... As one observer already argued many decades ago, 'the police themselves are the most important actor determining public attitudes' (Gourley 1954, p. 135). This is because social legitimacy, which includes trust (Beetham 1991, Tyler 2004, Terpstra 2011, has a 'dialogical character' (Bottoms and Tankebe 2012). It contains an authority's claim to legitimacy as well as how the 'audience'the publicbestows legitimacy on that authority (here: the police). ...
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... However, in countries with more political tensions and less trust in the state and the police, this is not so self-evident. In fact, this is a dilemma between two fundamentally different police models (Terpstra, 2011). ...
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... The difference between the two is that Weber's starting point is the risk citizens pose to public order and the consequences of the use of force by power-holders. Where Durkheim assumes common values between citizens, power-holders and the police and theorizes the symbolic function of the police (Terpstra, 2011). Beetham (1991) regards legitimacy much more from the perspective of audiences (Bottoms & Tankebe, 2012). ...
... While fraudulent and corruptive practices were found to have flooded both departments, 3 it was only in the JCPD investigation that those responsible for these practices were prosecuted and found criminally liable. These instances of abuse of process and corruption bring into question the view that police are purveyors of a moral order (Terpstra, 2011). It is evident that state regulation can be a source of accountability for paid detail, but the variability with which it is enforced across jurisdictions raises doubts about its effectiveness. ...
... Legitimacy has been studied for longer than the police for a simple reason: The police as a government agency, distinct from the judiciary and the army, did not exist when political philosophers, following in the tradition of social contract theories, started to address the issue of public consent to state authority. When the most revered attempt to conceptualize legitimacy was carried out by Max Weber at the beginning of the twentieth century, policing was not his concern, to say the least (Smith 1970;Terpstra 2011). For very long, it was possible to write about morality, trust, and use of force, notions key to the legitimacy of the state, without touching the issue of policing. ...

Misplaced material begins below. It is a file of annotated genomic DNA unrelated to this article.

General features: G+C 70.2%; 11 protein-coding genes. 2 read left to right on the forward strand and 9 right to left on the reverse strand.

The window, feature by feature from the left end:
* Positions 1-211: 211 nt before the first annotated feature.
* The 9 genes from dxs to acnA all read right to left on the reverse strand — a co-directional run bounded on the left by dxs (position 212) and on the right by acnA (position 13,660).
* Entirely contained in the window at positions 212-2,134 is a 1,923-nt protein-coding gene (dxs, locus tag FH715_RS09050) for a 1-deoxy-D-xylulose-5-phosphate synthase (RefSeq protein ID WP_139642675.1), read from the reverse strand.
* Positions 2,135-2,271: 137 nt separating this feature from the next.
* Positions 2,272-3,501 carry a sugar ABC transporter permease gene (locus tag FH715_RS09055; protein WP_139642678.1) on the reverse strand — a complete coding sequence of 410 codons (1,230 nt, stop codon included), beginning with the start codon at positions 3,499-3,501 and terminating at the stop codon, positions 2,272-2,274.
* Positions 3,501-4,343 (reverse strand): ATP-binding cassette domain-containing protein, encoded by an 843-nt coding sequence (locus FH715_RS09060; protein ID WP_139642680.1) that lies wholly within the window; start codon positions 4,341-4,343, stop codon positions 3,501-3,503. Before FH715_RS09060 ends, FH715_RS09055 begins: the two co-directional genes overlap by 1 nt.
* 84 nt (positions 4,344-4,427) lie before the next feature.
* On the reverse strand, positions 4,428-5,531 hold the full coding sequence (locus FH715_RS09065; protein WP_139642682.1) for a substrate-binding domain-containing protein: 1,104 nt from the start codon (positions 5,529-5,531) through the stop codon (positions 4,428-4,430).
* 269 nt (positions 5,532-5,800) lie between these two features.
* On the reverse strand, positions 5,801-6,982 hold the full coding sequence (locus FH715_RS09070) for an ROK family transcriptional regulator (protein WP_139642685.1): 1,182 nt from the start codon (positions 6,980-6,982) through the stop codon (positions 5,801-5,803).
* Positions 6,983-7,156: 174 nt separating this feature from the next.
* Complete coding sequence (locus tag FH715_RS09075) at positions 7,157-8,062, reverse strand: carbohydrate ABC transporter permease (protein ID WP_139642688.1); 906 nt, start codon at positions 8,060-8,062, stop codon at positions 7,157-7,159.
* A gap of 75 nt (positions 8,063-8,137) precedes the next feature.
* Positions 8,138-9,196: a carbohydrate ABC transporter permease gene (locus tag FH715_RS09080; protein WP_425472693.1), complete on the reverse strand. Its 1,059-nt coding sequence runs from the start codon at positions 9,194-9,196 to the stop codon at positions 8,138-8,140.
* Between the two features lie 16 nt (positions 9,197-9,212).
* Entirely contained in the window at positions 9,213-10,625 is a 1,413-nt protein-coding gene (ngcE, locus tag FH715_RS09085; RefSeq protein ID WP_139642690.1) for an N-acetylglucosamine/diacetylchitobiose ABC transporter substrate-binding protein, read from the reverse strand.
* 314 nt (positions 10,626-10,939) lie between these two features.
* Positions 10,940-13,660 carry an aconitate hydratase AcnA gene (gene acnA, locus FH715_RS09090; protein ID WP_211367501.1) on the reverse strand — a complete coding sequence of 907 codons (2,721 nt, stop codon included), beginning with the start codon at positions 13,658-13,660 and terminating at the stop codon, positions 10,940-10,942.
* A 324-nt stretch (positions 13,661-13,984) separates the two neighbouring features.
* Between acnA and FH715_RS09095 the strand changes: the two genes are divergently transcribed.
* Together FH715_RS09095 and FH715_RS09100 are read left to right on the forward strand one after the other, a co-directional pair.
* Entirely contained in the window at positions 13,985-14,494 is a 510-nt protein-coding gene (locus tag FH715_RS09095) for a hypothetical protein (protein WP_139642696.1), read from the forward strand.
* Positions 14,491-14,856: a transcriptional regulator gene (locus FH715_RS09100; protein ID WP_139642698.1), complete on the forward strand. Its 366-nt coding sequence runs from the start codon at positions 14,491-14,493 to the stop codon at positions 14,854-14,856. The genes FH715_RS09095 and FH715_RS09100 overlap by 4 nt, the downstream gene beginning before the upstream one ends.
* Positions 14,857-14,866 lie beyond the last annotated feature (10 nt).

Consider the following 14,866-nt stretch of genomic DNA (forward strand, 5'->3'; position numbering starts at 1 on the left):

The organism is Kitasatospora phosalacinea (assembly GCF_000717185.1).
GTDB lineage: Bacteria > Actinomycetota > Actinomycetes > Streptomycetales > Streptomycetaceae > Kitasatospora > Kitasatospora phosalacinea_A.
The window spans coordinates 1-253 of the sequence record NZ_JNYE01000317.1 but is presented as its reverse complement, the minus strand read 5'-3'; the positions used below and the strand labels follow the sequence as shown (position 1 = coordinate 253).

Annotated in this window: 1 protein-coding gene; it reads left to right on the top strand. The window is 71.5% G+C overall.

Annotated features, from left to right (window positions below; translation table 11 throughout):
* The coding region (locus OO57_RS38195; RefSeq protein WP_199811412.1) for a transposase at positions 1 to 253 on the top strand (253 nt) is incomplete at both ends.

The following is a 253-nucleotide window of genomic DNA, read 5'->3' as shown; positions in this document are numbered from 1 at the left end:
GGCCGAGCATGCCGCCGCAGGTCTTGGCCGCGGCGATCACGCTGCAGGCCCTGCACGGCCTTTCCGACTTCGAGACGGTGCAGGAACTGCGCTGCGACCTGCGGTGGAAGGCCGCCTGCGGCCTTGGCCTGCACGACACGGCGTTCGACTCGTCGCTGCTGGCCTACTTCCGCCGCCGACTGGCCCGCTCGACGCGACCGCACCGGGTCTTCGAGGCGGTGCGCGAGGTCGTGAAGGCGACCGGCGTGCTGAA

... Legitimacy has been studied for longer than the police for a simple reason: The police as a government agency, distinct from the judiciary and the army, did not exist when political philosophers, following in the tradition of social contract theories, started to address the issue of public consent to state authority. When the most revered attempt to conceptualize legitimacy was carried out by Max Weber at the beginning of the twentieth century, policing was not his concern, to say the least (Smith 1970;Terpstra 2011). For very long, it was possible to write about morality, trust, and use of force, notions key to the legitimacy of the state, without touching the issue of policing. ...
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« La finalité des polices dans les démocraties ne devrait pas être de faire régner un ordre. L’ordre devrait, en réalité, n’être qu’un moyen. Mais un moyen de quoi ? Les agents ne forment pas une armée face à un adversaire – même si certains responsables aiment à les caricaturer ainsi. La mission éminente des polices est de produire de la certitude et de la confiance en défendant des normes et des valeurs supérieures et, ainsi, de contribuer à la cohésion sociale ». Toute démocratie a besoin d’une police, et réciproquement la police a besoin que les citoyens la soutiennent, qu’ils la considèrent comme « leur police ». Mais les gouvernements ont peu soutenu la transformation des forces de l’ordre en service tourné vers le public et soucieux de l’égalité de tous les citoyens, en particulier des minorités. Nos grands voisins européens sont bien meilleurs que nous sur ces points. Les conséquences sont lourdes, sur notre sol, au moment où la confiance est particulièrement nécessaire.